Ongoing challenges

Ongoing challenges can get on top of you

Day-to-day problems affect important aspects of your life, like relationships and work, can have a big impact on your mental health. When they don’t go away, or get bigger, the emotions they cause can overwhelm you.

The challenges we face day to day

Ongoing challenges in important areas of everyday life, like marriage, whānau and work, can have big impacts on your mental health. It gets worse when one problem starts leading to others.

Many people face a range of long-lasting problems, disagreements and threats in their daily lives. These can include problems with the people close to us such as a partner or children; love or sex problems; ongoing illness or disability; or problems with work (mahi) or school (kura). These problems may come on top of challenges you’ve been through earlier in life. 

It’s especially tough if those earlier challenges were never resolved and still cause you to react strongly. The results of this stress can show up in any or all areas of our wellbeing. A number of things can contribute to it, for example:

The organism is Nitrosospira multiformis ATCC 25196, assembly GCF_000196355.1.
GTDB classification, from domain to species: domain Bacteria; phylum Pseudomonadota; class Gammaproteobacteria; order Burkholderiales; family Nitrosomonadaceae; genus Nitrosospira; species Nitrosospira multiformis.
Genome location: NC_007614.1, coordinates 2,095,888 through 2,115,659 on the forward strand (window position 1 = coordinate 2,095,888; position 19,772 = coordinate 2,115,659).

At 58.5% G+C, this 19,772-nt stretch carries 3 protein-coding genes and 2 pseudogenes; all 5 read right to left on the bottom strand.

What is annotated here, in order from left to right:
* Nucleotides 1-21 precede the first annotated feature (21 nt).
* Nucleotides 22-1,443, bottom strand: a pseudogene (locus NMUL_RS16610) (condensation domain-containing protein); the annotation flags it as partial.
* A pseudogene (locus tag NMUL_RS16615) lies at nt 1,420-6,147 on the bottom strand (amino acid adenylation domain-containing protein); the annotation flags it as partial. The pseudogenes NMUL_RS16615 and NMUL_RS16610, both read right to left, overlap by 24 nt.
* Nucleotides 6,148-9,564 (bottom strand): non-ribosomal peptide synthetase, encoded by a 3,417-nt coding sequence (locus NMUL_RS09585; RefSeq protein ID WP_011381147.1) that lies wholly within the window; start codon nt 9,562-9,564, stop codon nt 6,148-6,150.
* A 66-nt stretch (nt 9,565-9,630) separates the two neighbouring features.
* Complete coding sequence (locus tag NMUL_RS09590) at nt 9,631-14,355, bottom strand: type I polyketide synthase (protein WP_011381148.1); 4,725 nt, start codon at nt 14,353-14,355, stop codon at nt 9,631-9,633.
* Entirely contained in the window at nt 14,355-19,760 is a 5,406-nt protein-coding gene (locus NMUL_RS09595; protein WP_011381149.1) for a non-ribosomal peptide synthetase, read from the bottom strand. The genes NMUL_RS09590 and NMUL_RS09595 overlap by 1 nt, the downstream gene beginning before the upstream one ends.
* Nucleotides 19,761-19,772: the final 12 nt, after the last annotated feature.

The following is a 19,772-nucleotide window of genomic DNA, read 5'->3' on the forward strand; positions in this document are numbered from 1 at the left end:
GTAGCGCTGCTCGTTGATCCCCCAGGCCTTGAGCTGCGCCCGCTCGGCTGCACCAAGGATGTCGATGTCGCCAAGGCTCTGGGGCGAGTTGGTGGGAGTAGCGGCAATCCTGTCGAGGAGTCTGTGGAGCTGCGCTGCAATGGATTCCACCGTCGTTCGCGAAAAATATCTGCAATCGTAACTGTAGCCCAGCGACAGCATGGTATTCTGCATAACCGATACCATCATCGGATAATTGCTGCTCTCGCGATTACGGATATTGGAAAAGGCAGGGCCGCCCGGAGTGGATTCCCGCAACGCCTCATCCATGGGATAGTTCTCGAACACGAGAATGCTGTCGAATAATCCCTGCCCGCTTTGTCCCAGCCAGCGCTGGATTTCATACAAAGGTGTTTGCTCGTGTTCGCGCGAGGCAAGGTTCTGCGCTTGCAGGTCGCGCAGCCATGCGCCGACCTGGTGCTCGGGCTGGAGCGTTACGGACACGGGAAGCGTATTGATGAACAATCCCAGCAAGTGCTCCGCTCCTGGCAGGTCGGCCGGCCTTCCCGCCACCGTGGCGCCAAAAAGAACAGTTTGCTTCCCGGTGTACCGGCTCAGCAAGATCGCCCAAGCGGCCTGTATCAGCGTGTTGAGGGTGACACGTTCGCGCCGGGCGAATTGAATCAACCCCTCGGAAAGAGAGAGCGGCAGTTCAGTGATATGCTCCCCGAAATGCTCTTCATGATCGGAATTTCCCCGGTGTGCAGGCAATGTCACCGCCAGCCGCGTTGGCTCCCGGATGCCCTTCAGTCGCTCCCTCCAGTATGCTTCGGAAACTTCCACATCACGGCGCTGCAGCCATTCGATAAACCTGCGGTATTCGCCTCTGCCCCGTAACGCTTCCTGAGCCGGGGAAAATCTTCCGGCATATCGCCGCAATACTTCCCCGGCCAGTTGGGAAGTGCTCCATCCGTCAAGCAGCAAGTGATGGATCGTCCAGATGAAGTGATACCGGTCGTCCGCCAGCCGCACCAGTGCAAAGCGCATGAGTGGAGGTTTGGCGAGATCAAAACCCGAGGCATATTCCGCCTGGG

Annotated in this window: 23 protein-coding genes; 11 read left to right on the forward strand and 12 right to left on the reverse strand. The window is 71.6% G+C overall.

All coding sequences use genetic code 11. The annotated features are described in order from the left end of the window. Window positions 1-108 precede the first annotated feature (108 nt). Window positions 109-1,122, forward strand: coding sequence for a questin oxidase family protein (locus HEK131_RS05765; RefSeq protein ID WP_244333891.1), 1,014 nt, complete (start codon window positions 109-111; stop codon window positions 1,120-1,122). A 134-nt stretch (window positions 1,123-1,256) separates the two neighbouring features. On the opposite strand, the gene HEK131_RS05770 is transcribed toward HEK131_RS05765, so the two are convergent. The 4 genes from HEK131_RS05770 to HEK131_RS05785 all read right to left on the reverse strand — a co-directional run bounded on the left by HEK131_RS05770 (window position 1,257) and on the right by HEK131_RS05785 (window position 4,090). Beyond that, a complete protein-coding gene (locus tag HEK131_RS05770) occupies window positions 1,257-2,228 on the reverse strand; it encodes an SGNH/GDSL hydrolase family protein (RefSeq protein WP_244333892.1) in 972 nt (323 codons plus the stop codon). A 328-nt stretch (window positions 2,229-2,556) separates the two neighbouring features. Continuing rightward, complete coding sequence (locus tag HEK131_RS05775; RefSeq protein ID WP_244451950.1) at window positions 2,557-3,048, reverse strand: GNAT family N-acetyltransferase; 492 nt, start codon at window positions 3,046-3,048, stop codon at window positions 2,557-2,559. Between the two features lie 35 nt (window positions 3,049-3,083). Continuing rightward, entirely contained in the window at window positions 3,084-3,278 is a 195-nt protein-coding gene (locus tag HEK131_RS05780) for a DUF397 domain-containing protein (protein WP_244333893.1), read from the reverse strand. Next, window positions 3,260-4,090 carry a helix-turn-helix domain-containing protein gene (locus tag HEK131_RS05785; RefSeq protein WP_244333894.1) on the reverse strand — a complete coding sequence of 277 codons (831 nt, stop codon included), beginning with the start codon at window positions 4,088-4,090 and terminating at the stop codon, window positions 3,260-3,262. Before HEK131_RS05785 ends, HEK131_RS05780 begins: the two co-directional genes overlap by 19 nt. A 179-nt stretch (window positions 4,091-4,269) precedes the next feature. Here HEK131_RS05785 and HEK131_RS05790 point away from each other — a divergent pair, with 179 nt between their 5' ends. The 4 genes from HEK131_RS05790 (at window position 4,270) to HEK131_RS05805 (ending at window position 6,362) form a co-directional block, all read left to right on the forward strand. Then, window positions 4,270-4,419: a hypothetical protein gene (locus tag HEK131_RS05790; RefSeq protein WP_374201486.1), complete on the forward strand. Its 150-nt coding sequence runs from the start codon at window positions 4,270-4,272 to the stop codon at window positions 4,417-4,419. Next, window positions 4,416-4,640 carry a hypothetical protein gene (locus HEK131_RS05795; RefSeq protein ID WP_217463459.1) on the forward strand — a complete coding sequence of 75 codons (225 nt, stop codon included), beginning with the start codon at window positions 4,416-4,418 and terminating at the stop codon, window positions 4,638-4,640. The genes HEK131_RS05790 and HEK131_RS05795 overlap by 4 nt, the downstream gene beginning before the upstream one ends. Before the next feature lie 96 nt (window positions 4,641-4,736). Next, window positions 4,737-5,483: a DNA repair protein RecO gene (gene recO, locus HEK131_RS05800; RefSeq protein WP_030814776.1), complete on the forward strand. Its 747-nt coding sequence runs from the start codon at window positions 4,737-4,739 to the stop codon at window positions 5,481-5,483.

• not being able to achieve your goals
  • being frustrated by what’s expected of you 
  • money problems
  • physical disability
  • chronic illness
  • ongoing difficulties with people in your life.

Money problems

Living on a low income is stressful. It can have a big impact on self-esteem and leave you feeling as if you’re letting people down, especially as your whānau grows. Trying to provide for your whānau’s needs while managing debt can be difficult. Talking about the situation with everyone, even the children or mokopuna, can help them understand why they can’t have everything they ask for.